Opinion: How a stranger carrying a rucksack came within 10 feet of Nick Clegg

It was November 5th 2011, the date for that hotbed of radical fervour that is Yorkshire and Humber regional conference.

Those who know me will not be surprised that I was running late so things were already underway when I arrive. Those people will be further un-surprised that I hadn’t registered in advance either, confident that people would be willing to take my money on the day!

The session was already underway so I quietly slipped in through the door and sat at the back.

That’s right – at an openly advertised meeting, where Nick Clegg, Deputy Prime Minister of the United Kingdom of Great Britain and Northern Ireland was speaking, I just walked in off the street.

No pre-registration.

No ID check.

Not even a check on whether I was a party member.

And no check as to what I was carrying in the rucksack on my back, which includes my laptop, charger, external hard drive etc so is hardly empty.

So just what is it that made the Yorkshire and Humber region so much less of a security risk than Brighton or Birmingham?

Is Nick so incredibly popular in Yorkshire that there is no risk? It isn’t. No really. We’ve had letters.

Of course there was some security. There were 6-8 clearly visible people, presumably from Special Branch or somesuch organisation, keeping an eye on events. These are not, I suspect, the sort of people you want to mess with.  As a slightly unexpected latecomer they were probably keeping a pretty close eye on me throughout!

But surely the same arguments about Federal Conference would apply just as much to a regional conference?

There would have been a risk to the staff working in the venue and for the party. There would also be the financial risk to the regional party had they gone against the recommendation of the police etc.

Clearly the risk was considered negligible. In fact the risk was so negligible that the security officers tasked with protecting Nick weren’t even operating a cursory door check that people were party members and conference attendees. As I was sat by the door he even passed within about 10 feet of me on his way out!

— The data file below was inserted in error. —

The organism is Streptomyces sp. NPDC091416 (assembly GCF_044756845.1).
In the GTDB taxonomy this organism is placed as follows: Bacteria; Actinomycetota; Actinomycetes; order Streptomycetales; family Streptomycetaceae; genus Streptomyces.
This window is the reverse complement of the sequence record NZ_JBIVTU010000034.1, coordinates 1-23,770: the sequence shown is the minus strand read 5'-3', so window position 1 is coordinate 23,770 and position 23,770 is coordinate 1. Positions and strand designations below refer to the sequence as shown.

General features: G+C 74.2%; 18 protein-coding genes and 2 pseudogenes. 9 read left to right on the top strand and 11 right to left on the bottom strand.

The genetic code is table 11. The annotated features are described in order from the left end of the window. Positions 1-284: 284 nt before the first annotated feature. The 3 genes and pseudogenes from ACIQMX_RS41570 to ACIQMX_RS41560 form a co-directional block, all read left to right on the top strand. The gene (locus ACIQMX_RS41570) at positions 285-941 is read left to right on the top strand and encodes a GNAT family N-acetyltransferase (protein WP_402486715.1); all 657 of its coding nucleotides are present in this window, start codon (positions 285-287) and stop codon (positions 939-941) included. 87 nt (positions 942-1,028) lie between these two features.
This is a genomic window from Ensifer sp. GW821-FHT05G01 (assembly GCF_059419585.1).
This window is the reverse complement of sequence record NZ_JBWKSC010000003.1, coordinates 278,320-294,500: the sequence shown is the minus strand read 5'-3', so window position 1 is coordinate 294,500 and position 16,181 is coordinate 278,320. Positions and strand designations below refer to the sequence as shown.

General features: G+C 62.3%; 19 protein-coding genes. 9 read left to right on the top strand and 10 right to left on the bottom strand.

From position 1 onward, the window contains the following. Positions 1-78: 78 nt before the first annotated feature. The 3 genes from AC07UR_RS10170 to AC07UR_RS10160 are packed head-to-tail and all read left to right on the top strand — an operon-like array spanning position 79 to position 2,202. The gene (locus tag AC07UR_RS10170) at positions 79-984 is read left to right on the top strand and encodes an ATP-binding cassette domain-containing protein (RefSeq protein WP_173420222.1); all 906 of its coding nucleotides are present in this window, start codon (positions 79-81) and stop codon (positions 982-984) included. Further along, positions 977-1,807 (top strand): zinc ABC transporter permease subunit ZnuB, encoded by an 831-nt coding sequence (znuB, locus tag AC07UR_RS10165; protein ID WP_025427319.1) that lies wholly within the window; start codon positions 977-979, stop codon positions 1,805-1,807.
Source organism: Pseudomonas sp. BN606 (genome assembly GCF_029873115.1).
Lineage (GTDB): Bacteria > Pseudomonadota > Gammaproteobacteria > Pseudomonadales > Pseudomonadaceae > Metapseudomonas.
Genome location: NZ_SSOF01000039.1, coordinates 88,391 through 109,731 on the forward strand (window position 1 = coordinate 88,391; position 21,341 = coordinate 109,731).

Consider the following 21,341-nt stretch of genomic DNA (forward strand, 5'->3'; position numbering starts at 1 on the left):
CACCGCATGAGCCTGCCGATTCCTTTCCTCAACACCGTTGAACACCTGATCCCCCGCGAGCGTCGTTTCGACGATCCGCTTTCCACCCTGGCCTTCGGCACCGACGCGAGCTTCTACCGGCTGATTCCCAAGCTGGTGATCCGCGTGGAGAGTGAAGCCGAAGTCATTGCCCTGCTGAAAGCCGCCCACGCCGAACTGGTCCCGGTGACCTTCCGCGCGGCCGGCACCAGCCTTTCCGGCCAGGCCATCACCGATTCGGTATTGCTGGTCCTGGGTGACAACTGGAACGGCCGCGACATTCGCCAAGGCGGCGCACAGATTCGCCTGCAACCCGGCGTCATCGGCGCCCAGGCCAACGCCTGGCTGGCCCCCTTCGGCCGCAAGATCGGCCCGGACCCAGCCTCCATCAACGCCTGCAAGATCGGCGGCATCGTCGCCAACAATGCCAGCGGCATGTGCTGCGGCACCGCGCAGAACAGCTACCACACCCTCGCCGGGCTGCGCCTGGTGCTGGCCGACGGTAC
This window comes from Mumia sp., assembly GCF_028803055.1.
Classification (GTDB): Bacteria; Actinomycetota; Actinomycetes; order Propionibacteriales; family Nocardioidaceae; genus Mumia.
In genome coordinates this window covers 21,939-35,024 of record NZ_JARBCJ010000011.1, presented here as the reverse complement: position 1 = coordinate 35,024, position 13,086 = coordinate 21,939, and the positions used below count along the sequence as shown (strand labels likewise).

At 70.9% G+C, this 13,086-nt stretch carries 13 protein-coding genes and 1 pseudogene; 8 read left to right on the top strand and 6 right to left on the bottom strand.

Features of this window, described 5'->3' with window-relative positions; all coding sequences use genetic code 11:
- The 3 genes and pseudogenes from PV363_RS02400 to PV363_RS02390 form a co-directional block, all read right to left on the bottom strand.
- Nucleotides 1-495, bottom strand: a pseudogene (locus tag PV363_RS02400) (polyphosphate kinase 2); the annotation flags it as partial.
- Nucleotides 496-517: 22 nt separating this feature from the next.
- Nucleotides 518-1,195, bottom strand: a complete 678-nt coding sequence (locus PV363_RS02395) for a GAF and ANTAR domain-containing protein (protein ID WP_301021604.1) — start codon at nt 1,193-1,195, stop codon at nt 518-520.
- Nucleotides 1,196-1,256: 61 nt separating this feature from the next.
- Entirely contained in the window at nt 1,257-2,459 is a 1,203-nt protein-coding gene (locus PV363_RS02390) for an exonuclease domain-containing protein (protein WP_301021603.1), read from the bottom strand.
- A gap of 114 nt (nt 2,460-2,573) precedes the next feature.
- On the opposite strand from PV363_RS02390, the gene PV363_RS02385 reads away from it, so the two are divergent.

If the party can hold a conference, operating a minimal level of security, quite safely and with the apparent approval of the police and security in Skipton in November 2011, why does it need such an incredibly higher level of security for a conference in Brighton in September 2012?

Maybe the FCC, FFAC and FE can explain.

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21 Comments

  • There are posts like this when you really think LDV should have a ‘Like lots’ button

  • Richard Dean 24th May '12 - 1:25pm

    If you do something dangerous and it just happens that you don’t get damaged, that’s no reason to do it again. Tempting fate and all. I guess it would be the police who need to be asked?

  • I don’t support accreditation, but playing devil’s advocate for a moment, the things that make Yorkshire and Humber regional conference different from the federal conference are:

    (1) the higher number of attendees,
    (2) the higher profile of the event,
    (3) the location.

    If it’s (1) that would imply the justification is crowd security. So how come even larger gatherings like music festivals and major sport events don’t require accreditation?

    If it’s (2), are they really saying that a terrorist attack on a regional conference would not achieve as much media attention? Nonsense.

    If it’s (3), why is there a postcode lottery in the way our security is managed?

    But why am I as an opponent of the system trying to figure the justification for it? Those who are justifying accreditation ought to be making the case!

  • Richard Dean 24th May '12 - 2:02pm

    I am definitely NOT going to get sucked into this conversation again. No no no! Just to say (4) the importance of the attendees. If Nick or Vince or Danny or others didn’t matter much, then yes, people mighn’t bother doing bad things. Then there’s (5) if everyone knows there’s no security, doing something bad wouldn’t get you much kudos,

  • Richard Dean 24th May '12 - 2:04pm

    Nick or Vince or Danny or others –> the party. Typo again! Last comment definitely.

  • Malcolm Todd 24th May '12 - 2:21pm

    @Richard — one of us is confused. In your “last” (but one) comment, you seem to suggest that one of the differences between this regional conference and the national conference is the importance of the attendees. Hywel’s point is that Nick Clegg, already the DPM, was at that conference and indeed passed within 10 feet of him (hence the title of the piece). So that clearly isn’t a difference between the two. (Unless you think the alleged “security” provided by accreditation is all for the sake of Shirley Williams, of course…)

  • Richard Dean 24th May '12 - 3:18pm